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    Re: HSC Biology Marathon 2015

    Quote Originally Posted by DepressedPenguino View Post
    Question:

    In a species of plants there are three possible flower colours: red, blue and purple. When plants with red flowers are crossed with plants with purple flowers the resulting offspring have either red flowers or purple flowers. What is this mode of inheritance called?

    A) Sex linkage
    B) Recessive
    C) Codominant
    D) Dominant
    Tricky question, all I know that is that the inheritance can't be co-dominant because if it was, the offspring should have both colours in their appearance, but in this case, they are either red or purple.

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    Re: HSC Biology Marathon 2015

    Quote Originally Posted by DepressedPenguino View Post
    Question:

    In a species of plants there are three possible flower colours: red, blue and purple. When plants with red flowers are crossed with plants with purple flowers the resulting offspring have either red flowers or purple flowers. What is this mode of inheritance called?

    A) Sex linkage
    B) Recessive
    C) Codominant
    D) Dominant
    Anyone know the answer to this question?

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    Re: HSC Biology Marathon 2015

    Quote Originally Posted by DepressedPenguino View Post
    Question:

    In a species of plants there are three possible flower colours: red, blue and purple. When plants with red flowers are crossed with plants with purple flowers the resulting offspring have either red flowers or purple flowers. What is this mode of inheritance called?

    A) Sex linkage
    B) Recessive
    C) Codominant
    D) Dominant
    The answer is C;

    - You can pretty much cancel out A) as the question says nothing on females/males (I don't think they can do that to us...)
    - B) is wrong as well, as you can't have two plants, heterozygous or homozygous(recessive) red/purple and produce offspring of both colours (punnet squares! heterozygous means theres a dominant gene in there and homozygous recessive would ultimately produce a mix of both recessive genes)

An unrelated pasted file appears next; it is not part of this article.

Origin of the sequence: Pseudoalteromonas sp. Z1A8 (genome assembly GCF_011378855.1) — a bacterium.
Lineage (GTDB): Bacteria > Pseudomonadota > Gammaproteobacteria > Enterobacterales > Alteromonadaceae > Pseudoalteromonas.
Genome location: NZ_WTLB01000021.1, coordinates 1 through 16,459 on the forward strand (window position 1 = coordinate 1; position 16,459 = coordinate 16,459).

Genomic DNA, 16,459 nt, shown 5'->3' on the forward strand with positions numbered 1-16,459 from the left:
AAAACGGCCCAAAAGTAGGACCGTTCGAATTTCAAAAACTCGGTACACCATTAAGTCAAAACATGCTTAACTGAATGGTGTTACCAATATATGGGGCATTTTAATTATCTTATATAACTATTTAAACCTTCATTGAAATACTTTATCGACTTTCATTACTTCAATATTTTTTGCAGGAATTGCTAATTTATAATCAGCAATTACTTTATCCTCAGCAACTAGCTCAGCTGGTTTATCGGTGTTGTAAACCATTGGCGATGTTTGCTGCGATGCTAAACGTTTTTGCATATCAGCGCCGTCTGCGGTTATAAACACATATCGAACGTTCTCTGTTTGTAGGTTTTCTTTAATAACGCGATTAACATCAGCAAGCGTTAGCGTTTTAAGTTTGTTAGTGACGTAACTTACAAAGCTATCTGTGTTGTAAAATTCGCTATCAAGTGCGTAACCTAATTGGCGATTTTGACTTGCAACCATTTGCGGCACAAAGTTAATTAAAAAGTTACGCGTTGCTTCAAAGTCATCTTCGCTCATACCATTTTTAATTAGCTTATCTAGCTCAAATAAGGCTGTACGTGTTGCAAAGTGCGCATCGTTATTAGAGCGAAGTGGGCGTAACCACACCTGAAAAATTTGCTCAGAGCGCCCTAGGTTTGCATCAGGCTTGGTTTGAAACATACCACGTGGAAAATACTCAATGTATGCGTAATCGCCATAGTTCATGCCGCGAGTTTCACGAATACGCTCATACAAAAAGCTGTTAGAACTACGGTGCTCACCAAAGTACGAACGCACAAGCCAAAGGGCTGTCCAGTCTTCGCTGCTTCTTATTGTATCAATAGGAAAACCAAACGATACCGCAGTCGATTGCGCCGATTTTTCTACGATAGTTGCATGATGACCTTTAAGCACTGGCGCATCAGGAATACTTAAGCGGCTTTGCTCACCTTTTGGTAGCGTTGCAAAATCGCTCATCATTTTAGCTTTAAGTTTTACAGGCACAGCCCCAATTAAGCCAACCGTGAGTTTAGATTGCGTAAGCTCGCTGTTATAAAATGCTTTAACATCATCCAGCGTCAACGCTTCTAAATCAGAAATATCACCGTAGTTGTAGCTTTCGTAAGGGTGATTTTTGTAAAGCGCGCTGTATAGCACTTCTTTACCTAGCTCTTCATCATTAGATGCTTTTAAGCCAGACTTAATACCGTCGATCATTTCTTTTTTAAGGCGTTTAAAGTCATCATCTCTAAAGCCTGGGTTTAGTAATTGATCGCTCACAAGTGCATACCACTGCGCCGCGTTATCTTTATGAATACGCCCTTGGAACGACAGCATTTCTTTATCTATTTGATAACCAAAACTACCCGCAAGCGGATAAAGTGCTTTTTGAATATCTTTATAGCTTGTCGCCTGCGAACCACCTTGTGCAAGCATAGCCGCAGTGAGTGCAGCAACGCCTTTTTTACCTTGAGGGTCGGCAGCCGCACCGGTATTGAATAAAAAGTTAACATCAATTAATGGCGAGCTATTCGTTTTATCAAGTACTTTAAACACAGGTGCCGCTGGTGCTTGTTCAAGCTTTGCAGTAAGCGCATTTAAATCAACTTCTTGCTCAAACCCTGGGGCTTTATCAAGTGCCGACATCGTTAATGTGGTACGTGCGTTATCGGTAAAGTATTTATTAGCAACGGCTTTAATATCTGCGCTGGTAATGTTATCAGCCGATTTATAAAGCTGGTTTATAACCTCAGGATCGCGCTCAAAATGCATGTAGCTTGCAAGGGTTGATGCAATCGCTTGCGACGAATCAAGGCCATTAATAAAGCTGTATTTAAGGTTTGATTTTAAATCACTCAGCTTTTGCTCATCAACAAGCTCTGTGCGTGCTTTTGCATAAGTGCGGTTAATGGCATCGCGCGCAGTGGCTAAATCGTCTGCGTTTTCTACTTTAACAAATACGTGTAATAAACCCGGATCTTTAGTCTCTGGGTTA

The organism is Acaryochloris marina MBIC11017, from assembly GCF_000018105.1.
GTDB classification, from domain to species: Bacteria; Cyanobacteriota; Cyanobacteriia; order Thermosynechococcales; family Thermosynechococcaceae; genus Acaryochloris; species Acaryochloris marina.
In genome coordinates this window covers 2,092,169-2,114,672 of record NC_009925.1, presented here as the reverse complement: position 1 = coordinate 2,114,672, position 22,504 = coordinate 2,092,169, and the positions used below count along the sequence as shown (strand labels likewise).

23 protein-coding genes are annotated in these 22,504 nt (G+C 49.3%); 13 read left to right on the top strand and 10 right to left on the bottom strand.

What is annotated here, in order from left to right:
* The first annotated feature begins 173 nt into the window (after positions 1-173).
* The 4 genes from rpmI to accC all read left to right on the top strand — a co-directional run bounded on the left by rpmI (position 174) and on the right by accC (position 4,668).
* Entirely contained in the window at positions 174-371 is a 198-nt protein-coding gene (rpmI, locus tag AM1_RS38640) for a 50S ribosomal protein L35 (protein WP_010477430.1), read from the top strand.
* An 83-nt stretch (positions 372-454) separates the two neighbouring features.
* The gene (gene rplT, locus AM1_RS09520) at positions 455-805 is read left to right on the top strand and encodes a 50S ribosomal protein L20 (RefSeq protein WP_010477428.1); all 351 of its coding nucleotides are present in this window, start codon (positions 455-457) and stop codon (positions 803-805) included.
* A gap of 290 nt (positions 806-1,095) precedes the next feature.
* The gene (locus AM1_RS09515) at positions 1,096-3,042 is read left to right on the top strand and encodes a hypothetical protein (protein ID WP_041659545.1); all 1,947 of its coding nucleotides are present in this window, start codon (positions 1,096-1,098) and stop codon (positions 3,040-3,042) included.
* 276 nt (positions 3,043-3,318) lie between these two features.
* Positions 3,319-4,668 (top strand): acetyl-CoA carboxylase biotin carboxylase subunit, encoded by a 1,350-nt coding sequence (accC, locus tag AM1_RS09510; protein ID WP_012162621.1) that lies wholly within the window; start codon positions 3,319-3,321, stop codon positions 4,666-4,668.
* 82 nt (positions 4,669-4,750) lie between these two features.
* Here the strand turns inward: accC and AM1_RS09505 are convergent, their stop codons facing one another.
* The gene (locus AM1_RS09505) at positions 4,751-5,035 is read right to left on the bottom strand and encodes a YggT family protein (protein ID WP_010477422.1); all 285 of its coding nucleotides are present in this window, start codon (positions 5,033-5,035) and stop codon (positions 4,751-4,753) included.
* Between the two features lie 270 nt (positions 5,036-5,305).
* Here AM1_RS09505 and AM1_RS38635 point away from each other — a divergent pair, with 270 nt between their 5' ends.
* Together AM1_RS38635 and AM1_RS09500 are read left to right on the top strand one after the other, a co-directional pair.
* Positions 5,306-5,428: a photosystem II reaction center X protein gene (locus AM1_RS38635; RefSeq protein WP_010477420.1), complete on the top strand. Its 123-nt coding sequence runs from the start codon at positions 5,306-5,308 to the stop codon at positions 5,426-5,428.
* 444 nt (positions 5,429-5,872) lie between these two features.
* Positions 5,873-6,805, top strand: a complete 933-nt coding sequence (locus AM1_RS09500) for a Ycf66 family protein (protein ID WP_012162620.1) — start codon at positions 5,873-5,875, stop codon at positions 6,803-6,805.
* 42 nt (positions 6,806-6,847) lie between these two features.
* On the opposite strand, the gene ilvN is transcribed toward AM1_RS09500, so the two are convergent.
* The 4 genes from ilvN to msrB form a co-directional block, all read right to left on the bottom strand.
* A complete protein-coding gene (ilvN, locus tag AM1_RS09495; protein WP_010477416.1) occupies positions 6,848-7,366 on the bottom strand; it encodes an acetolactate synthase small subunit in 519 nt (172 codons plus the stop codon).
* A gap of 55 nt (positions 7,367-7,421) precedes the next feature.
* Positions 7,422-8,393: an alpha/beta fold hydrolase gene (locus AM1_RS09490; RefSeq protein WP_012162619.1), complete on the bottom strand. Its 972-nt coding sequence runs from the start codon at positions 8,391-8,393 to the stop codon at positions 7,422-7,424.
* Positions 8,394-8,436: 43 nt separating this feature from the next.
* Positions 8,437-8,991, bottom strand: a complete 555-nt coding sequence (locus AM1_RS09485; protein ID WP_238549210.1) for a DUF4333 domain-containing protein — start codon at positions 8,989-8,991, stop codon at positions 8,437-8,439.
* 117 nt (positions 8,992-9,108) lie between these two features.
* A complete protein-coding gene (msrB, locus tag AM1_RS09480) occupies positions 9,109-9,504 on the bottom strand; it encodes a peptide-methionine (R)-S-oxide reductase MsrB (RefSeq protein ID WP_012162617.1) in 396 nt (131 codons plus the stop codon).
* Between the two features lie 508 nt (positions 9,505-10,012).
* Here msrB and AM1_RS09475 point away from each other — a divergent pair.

- D) is the same reasoning as why B) is wrong!

    If you think about it, they aren't going to say three colours (ie; red, purple, blue) if it has no impact on the question (this is my logic, I doubt it would work for every single question in the hsc).

    Hope that helped!
    Fiction likes this.

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    Exalted Member BlueGas's Avatar
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    Re: HSC Biology Marathon 2015

    Quote Originally Posted by brianchau3 View Post
    The answer is C;

    - You can pretty much cancel out A) as the question says nothing on females/males (I don't think they can do that to us...)
    - B) is wrong as well, as you can't have two plants, heterozygous or homozygous(recessive) red/purple and produce offspring of both colours (punnet squares! heterozygous means theres a dominant gene in there and homozygous recessive would ultimately produce a mix of both recessive genes)
    - D) is the same reasoning as why B) is wrong!

    If you think about it, they aren't going to say three colours (ie; red, purple, blue) if it has no impact on the question (this is my logic, I doubt it would work for every single question in the hsc).

    Hope that helped!
    Yeah the answer is C, but the question is worded poorly in my opinion. "The resulting offspring has either red OR purple", by using OR that means it only has ONE of them at a time, if it said AND instead of OR, then that means they would have both colours in their appearance, and the answer would definitely be C.
    Queenroot likes this.

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    Re: HSC Biology Marathon 2015

    Quote Originally Posted by BlueGas View Post
    Anyone know the answer to this question?
    from my answer sheet, it is C

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    Re: HSC Biology Marathon 2015

    How does the amino acid attached to the tRNA gets accumulated onto another amino acid (attached to another tRNA) during translation? Is it through an enzyme? If so, anyone knows the name of it?